With a furiously contested Kylian Mbappe goal, the 2020-21 Uefa Nations League drew to a breathless and controversial conclusion on Sunday night in Milan.
What wasn’t in question, however, was that, after two cycles, the tournament has proved to be an overwhelming success.
Not too many people saw that coming, given the distinctly tepid reception the Nations League received when it was first announced in 2014.
Just three months on from a delayed Euro 2020, and crowbarred into the October international break, this Nations League finals could have been a tough sell.
Luckily, the quality of the entertainment took care of that. We got two brilliant semi-finals, in which Spain ended recently-crowned European champions Italy’s 37-game unbeaten run and then France coming from two goals down to beat Belgium in stoppage time.
France rehashed the same script in the final, fighting back to overcome Spain through Karim Benzema’s top-corner rocket and Mbappe’s offside-and-yet-somehow-not winning goal.
The Nations League, Uefa’s punt on replacing lifeless international friendlies with a new competition, has shown there is no substitute for meaningful games.
While the finals have delivered high-quality matches, the biggest gain has been the group stage, where countries face other teams of a similar level instead of dreary mismatches.
The top nations get more regular practice of the standard of opponent they’ll face in major tournament knockout games, while the medium and smaller nations get more fixtures that they can feasibly win, encouraging them to develop more attacking play.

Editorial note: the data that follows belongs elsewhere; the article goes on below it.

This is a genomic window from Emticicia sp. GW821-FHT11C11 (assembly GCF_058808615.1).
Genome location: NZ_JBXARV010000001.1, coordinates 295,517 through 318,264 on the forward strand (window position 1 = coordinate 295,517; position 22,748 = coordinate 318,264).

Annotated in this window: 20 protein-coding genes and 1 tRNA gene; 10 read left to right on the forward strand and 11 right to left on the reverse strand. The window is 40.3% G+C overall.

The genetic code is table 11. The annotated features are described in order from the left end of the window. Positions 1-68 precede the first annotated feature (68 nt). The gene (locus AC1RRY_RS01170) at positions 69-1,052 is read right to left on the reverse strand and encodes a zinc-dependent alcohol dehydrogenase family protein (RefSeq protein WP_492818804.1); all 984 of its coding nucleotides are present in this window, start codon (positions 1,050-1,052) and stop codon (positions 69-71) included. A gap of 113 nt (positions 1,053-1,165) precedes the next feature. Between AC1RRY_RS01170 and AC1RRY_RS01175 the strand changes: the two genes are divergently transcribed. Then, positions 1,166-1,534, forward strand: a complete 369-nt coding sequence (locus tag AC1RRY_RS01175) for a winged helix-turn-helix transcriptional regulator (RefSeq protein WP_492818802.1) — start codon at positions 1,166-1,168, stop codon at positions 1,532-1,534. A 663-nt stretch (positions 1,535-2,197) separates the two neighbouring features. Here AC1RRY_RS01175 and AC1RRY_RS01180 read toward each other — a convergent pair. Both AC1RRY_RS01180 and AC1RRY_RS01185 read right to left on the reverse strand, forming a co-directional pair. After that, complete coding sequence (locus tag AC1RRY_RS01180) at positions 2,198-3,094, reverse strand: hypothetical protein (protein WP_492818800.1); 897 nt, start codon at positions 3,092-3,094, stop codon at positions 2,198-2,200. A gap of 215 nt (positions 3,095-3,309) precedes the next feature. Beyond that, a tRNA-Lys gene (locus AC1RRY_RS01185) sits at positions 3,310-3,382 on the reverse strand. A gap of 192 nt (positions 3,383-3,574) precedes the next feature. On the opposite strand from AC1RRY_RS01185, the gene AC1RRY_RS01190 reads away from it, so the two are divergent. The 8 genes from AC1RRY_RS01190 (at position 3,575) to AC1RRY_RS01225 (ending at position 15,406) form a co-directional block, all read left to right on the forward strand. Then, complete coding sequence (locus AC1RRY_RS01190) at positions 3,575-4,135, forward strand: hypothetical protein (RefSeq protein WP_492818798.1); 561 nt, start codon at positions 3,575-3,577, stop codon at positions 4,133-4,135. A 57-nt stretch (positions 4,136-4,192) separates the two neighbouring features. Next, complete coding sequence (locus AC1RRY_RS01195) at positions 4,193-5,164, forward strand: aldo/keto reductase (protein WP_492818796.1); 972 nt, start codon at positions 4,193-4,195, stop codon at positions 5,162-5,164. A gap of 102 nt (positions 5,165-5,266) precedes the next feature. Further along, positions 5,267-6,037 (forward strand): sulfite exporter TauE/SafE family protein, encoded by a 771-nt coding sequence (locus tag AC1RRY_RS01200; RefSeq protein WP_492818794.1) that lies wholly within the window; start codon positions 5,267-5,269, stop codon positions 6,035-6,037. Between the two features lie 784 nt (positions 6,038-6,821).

All the while the competition treads a thin line: meaningful enough to be worth winning and a massive upgrade on friendlies, yet not a disaster to lose.
Among the many wrinkles in Fifa’s proposal to make World Cups biennial is that it would probably kill off the Nations League in its infancy.
The thinking goes that if World Cups were to be increased in frequency to every even-numbered year, then the major confederational tournaments – the European Championship, Copa America, Africa Cup of Nations and so on – would take place in odd-numbered years.
Once you factor in the necessary qualifying process, which would be condensed in dedicated international windows once or twice a year, there would be no room for the Nations League.
Those in favour of Fifa’s plans can argue that more major tournaments will create the additional high-stakes international football that the Nations League provides.
“Organise only competitions of meaning and kick all the parallel components out of the game,” said Arsene Wenger, Fifa’s fall guy for the unpopular plans. “People must understand what is at stake and only have games with meaning.”
Certainly, World Cup and Euro finals – or at least the knockout stages – could do that. But you would still have to go through wholly predictable and achingly dull qualifying campaigns every year to deliver that. And even then the group stages rarely provide fireworks.
The Nations League, against most expectations, has found the sweet spot that Wenger speaks of and looks better placed to deliver it than more World Cups.
It would be an irony if football’s blue-sky thinkers shot down one of Uefa’s better ideas in the name of progress.